lina Democrat, yesterday: "I would
vote for Black's confirmation all over
again because I know he is honest and
President Roosevelt will open his
West Coast speaking trip with a talk
Friday at Cheyenne, Wyo., home town
of Senator O'Mahoney, one of the
leading Democratic opponents of his
Supreme Court bill. . . . Big city Re-
publican leaders from all over the
country will confer with National
Chairman John D. M. Hamilton Tues-
day to report on the sentiment back
home.* *
Duty to Democracy-To the men
called 20 years ago to "make the
world safe for democracy," Gov. Her-
bert Lehman of New York said last
night :
"We still have a great principle of
democracy and liberty for which we
must fight."
The Governor told the American
Legion convention that "ancient
rights are dying in many places across
the world in the maelstrom of new-
born ill will and intolerance."
"America gasps in horror," he said,
"when it sees great groups of people
abroad persecuted solely because of
race or religion."
Guns Rock Madrid-A devastating
exchange of explosives took Madrid
yesterday from dawn until after
The thunder of big guns and mines
continued the city's fiercest artillery
battle in mnths.
The Agronomy Engineering School
in University City, on Madrid's wes-'
tern edge, was destroyed by Gov-
ernment mines. A thin Insurgent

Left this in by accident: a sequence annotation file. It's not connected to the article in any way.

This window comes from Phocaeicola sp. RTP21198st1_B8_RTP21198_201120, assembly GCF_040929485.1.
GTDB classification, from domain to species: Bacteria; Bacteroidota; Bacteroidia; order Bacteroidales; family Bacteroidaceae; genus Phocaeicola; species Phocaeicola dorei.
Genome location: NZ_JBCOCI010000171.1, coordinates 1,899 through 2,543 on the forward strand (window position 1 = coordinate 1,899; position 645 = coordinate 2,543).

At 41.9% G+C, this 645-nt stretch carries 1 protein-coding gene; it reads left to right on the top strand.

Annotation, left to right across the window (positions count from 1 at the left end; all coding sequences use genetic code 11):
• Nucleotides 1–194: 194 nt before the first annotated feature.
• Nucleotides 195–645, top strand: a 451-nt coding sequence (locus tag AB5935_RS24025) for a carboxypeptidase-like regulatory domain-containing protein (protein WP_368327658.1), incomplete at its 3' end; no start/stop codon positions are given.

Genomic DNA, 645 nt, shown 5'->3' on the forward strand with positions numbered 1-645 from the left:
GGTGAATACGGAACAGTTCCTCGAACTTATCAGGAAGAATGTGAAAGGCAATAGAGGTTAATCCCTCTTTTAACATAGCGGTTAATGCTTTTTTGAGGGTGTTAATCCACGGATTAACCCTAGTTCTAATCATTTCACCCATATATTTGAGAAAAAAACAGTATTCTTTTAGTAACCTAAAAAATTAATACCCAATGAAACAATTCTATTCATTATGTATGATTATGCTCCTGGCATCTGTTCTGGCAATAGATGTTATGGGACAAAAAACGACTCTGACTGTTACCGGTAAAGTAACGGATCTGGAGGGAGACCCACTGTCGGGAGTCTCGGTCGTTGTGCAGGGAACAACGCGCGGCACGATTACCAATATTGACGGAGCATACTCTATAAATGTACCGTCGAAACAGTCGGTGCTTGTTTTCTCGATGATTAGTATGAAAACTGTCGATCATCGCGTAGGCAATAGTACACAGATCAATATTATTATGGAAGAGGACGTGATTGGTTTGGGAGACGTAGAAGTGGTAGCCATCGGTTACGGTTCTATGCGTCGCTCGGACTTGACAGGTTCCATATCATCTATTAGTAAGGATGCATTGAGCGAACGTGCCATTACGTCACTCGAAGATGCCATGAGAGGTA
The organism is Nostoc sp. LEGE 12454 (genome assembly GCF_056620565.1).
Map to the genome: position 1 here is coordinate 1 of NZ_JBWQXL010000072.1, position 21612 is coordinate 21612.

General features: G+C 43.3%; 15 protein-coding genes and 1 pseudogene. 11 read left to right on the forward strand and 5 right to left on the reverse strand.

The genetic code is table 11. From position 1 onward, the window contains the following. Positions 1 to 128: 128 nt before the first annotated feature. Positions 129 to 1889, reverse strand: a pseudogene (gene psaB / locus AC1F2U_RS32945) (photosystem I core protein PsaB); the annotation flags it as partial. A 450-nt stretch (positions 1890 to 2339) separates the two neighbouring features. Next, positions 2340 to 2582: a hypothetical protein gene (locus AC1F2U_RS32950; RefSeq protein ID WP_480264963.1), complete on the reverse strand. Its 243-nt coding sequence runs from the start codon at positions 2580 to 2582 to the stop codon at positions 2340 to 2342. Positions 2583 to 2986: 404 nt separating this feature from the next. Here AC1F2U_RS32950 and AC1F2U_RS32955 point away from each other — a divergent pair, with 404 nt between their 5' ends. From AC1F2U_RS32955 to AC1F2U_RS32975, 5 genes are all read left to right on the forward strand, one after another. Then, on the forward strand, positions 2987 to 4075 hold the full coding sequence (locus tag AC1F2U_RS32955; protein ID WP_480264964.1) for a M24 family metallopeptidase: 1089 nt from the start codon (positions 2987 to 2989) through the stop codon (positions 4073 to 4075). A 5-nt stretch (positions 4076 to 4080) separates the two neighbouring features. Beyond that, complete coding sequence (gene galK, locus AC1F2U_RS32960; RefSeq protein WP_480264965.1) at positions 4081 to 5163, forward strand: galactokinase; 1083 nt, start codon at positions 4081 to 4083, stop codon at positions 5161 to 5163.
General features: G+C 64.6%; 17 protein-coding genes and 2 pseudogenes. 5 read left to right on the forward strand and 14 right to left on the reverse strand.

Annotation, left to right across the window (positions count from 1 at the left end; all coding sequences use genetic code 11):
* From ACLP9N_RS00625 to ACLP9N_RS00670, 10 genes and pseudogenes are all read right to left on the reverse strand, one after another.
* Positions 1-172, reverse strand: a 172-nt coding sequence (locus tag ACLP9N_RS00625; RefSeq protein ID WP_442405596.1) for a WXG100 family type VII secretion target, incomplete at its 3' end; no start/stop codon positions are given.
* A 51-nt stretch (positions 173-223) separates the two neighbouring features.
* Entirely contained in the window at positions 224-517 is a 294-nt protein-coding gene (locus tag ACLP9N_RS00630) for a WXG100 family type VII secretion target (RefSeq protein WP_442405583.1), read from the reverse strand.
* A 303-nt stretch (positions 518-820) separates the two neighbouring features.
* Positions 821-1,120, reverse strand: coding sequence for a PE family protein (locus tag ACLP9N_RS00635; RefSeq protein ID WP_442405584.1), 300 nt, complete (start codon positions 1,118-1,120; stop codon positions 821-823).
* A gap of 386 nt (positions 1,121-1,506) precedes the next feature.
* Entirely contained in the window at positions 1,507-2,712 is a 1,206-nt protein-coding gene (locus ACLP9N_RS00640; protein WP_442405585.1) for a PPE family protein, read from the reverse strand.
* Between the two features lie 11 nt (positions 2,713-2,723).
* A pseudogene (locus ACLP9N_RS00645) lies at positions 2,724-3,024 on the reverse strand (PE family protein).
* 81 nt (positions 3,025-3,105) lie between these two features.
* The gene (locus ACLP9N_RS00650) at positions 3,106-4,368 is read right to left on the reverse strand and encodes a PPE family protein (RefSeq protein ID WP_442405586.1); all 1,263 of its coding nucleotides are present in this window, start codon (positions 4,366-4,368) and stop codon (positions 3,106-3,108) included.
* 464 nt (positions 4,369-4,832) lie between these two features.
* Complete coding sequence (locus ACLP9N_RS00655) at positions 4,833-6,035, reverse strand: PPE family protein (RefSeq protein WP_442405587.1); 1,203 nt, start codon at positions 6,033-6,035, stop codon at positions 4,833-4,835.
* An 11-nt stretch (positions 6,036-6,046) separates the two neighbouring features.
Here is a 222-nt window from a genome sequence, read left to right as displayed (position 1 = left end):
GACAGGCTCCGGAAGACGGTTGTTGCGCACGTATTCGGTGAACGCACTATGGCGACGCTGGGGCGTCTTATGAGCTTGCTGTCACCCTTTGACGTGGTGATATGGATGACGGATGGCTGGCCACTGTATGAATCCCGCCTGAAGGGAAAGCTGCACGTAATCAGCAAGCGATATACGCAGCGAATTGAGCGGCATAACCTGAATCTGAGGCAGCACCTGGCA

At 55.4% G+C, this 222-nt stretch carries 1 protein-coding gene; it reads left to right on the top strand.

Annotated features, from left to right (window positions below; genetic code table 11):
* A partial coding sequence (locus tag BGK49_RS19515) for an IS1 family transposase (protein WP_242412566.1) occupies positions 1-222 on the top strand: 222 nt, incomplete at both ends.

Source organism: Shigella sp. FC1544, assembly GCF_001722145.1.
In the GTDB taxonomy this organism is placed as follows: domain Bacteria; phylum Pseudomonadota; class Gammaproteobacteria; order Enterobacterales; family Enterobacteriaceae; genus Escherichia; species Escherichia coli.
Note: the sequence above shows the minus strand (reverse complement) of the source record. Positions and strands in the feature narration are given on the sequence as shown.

line in University City was in danger
of being broken from the main body
of troops, the Government reported.
CIO Police-The National Labor
Relations Board ruled here that the
United Automobile Workers of Amer-
ica was entitled to exclusive bargain-
ing rights in the Bendix Products
Corp. plants at South Bend, even for
plant police.
Express Crash-Seven persons were
killed last night when one Paris-Or-
leans express train ran into the rear
of another about 10 miles from An-
gouleme. Five cars were derailed.


JACOBSON'S.. releases just a few of the

° q

Bright Spot
Opened under the New Man-
agement of
Formerly with Detroit Statler.
Enjoy food the way you like it
- at reasonable prices
$5.50 Meal Ticket $5.00

WI *'ltenfess tesi'
they scinQutillatens...the refreshing
high 51s oeteld. :fan~cy" s~t
msg.of sstinbrad ""1eathers the
ing ' e o sude". . .suede
~~rigthemli oen~
reuedeing shoes thalt will be see
in the Smartst ' -,es' "h Gco -
5Cafe~rOW n .


C ti




Phone 8696


331 S. MAIN

i 11

You'll feel like doing this very thing
when you set eyes on the coats and
dresses we have assembled for your
Fall wardrobes. They are Paris-in-
spired, American-designed, budget
priced! Shop here if you would be
smartly turned out for college, bus-
iness,,sports or social gatherings. We
have an unusual shop specializing in
distinctive clothes for a particular pur-
Accessories Too

th e 'e s c ! n i t h e fs # l et S ' a ~ a
stroller fortie o-bho+ ,the5 .. hoe
tR eitY/. ou orsay .?-,,,dccua si r~t
ftdayi kyo rlr
ote> f°g

d . V L' V' V V V I i' V V -.L V V

Sold Exclusively at

The fashions that spring
up like mushrooms . . .
Fad fashions. here today and gone


U - -

Back to Top

© 2023 Regents of the University of Michigan